“So, in closing this article, I want to ask two questions of the industry.  Why is it that these commercial grade boilers are not required to have any roll out safety switches anywhere on them like their smaller residential cousins are required to have, “

     

    The answer to this one is probably due to the different requirements for large boilers under ANSI Z83.3 and ASME CSD-1 (Controls and Safety Devices) as compared to Insurance Underwriter requirements for boilers and controls. The residential side of codes is much less confusing. There are avenues of proposal for submission of changes to the codes. The website referenced above discusses the latest changes to CSD-1 2009 nothing about additional safeties.

     

     

     

    “and secondly, why didn’t the CO alarm go into an alarm status when the CO rose to a deadly level in such a short period of time?”

     I have had this happen in the past and I believe that the level rises so fast it actually causes the CO detector to overload and not function. I have no basis for fact on this just my observations over the years. I must say I have yet to have a low level detector fail to alarm in all the tests I have run.
  • Mark Eatherton
    Mark Eatherton Member Posts: 5,839
    The reason for not wanting to place an inducer...

    The boiler room was directly below a sleeping area. The relay CLACKING was enough to wake the dead. I guess the alternative (NOT waking up) is worse...



    Its fully sealed combustion with a modcon Knight boiler now. Did I mention that her gas bill dropped significantly? She also said that the area with the new boiler cleared faster than the other atmospheric boiler does.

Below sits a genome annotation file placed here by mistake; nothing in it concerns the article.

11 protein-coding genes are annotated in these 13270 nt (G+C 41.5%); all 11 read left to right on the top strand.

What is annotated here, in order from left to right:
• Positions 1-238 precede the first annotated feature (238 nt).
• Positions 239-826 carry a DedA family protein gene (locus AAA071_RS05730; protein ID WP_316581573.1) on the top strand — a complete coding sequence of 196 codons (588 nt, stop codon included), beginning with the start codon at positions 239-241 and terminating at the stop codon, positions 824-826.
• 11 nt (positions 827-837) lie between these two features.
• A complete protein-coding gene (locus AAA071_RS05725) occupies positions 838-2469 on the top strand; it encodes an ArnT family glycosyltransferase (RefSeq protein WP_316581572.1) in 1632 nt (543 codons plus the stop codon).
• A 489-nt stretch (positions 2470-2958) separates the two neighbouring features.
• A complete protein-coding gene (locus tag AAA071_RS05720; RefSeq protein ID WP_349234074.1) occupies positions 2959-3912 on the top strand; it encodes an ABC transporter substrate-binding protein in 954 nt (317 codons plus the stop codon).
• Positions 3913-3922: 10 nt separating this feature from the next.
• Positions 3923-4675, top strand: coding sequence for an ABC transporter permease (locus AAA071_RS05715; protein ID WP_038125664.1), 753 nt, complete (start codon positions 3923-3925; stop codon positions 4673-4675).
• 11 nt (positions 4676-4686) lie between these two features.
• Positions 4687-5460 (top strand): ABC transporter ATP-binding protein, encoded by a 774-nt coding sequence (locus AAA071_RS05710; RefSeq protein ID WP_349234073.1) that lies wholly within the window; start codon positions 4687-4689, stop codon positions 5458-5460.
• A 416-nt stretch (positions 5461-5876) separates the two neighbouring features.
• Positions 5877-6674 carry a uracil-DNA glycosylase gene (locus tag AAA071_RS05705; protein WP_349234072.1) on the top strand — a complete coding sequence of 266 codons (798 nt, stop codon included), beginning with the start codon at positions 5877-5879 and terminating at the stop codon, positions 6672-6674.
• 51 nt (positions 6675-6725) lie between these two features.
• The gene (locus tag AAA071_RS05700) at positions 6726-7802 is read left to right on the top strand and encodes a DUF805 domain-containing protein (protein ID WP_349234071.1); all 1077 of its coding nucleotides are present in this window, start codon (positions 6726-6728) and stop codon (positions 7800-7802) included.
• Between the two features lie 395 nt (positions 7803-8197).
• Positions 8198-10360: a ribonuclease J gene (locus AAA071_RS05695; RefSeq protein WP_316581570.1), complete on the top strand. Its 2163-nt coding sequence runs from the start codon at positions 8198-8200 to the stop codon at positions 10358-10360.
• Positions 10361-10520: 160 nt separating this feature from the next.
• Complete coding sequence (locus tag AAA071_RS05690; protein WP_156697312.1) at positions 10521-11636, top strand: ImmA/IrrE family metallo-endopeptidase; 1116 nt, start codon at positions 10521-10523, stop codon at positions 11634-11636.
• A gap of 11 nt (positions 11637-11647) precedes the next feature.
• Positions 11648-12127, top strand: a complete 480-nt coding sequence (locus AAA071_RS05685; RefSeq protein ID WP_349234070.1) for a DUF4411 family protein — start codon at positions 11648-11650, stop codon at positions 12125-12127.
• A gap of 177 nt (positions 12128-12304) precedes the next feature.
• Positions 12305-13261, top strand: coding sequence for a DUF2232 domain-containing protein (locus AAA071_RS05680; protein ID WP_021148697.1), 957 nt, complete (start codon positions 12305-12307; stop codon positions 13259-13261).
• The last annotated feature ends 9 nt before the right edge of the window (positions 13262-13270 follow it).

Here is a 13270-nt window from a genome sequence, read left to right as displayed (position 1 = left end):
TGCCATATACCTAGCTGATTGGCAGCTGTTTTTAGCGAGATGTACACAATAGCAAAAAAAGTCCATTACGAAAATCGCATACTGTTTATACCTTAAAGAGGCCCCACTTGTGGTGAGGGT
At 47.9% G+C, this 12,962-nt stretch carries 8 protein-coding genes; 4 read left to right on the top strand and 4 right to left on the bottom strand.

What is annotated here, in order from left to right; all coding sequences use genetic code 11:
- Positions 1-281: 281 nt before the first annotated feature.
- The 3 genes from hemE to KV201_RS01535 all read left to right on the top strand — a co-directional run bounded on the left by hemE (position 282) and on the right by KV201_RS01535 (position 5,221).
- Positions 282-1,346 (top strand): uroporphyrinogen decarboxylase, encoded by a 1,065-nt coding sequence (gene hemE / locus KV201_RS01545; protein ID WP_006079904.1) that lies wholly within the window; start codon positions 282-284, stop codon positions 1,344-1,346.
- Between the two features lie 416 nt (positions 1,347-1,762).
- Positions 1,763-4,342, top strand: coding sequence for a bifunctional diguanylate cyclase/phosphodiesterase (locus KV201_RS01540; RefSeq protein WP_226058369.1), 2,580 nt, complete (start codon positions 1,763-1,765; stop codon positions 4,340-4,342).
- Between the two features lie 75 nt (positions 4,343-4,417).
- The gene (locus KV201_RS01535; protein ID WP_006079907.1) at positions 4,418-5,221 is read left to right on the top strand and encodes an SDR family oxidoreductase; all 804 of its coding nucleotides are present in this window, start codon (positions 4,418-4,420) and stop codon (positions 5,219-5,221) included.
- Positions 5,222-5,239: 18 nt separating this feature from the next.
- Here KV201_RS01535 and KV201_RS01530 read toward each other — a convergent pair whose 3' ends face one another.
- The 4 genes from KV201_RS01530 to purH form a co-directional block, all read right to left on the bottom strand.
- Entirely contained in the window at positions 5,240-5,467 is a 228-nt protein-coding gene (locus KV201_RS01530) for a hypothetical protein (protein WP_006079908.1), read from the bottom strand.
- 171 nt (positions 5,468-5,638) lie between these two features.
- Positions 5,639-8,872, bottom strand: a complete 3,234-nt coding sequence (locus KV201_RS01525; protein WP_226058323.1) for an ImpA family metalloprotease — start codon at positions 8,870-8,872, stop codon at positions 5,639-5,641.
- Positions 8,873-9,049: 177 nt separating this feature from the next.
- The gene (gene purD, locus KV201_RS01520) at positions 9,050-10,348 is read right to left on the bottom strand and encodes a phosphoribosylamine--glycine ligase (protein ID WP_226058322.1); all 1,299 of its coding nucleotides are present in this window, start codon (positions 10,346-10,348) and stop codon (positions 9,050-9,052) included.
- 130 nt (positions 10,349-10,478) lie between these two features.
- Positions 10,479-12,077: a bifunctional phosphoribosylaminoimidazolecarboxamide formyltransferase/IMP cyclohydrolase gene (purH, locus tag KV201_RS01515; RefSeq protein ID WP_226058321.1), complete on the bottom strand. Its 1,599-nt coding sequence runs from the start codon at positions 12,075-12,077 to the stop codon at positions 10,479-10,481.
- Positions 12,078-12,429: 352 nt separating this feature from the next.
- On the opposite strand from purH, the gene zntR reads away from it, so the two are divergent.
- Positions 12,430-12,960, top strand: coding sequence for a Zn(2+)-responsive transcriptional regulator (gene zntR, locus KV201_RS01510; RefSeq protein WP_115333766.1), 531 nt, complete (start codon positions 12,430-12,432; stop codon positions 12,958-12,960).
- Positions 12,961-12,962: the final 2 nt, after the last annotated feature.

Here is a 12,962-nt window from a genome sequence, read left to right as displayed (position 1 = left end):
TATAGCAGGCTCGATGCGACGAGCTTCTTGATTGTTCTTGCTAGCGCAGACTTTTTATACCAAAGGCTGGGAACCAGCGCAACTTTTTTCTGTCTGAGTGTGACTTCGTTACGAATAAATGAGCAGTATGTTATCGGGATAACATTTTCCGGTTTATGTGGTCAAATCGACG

ME
    It's not so much a case of "You got what you paid for", as it is a matter of "You DIDN'T get what you DIDN'T pay for, and you're NOT going to get what you thought you were in the way of comfort". Borrowed from Heatboy.
  • Mark Eatherton
    Mark Eatherton Member Posts: 5,839
    Got another link??

    That one give a 404 error.



    Thanks



    ME
    It's not so much a case of "You got what you paid for", as it is a matter of "You DIDN'T get what you DIDN'T pay for, and you're NOT going to get what you thought you were in the way of comfort". Borrowed from Heatboy.
  • Jim Davis_3
    Jim Davis_3 Member Posts: 578
    cold flue

    I have encountered many cold flue senarios over the years, not just on idle boilers but even those that were heated but had drafthoods.  But there have been many furnaces also.  Steamhead is correct as far as using a draft inducer with a barometric as a fix.  However even then I have had situations that the flues downdrafted so severely when the equipment was idle that the draft inducers started spinning backwards and then ran backwards on a call for heat.  De-pressurized mechanical rooms often lead to these problems.  This meant that conventional combustion air openings could not be used and had to be replaced with some type of mechanical combustion air.  Somethimes flue dampers had to be installed above the inducers to keep them from spinning backwards.

    Barometrics control draft but they do not create it.  With passive combustion air even a heated boiler with a barometric can downdraft and cause rollout.  Controlling combustion air is even more critical sometimes than controlling venting but both are really equally important.  There were no sealed Mod-Cons in the early 80's, but they sure can solve many problems today, especially on something like snowmelt installations..

    Seems like the industry today still wants to shortcut equipment when it come to safeties and they are even against us adding them in the field.
  • Mark Eatherton
    Mark Eatherton Member Posts: 5,839
    edited November 2010
    Thanks for reminding me Professor...

    I forgot all about the inducer that was pre-spun backwards and ran backwards when power was applied. I thought it was impossible to do with a single phase electric motor... Amazing what you learn in the field that is not taught in the class room :-)



    Thanks for contributing.



    ME
    It's not so much a case of "You got what you paid for", as it is a matter of "You DIDN'T get what you DIDN'T pay for, and you're NOT going to get what you thought you were in the way of comfort". Borrowed from Heatboy.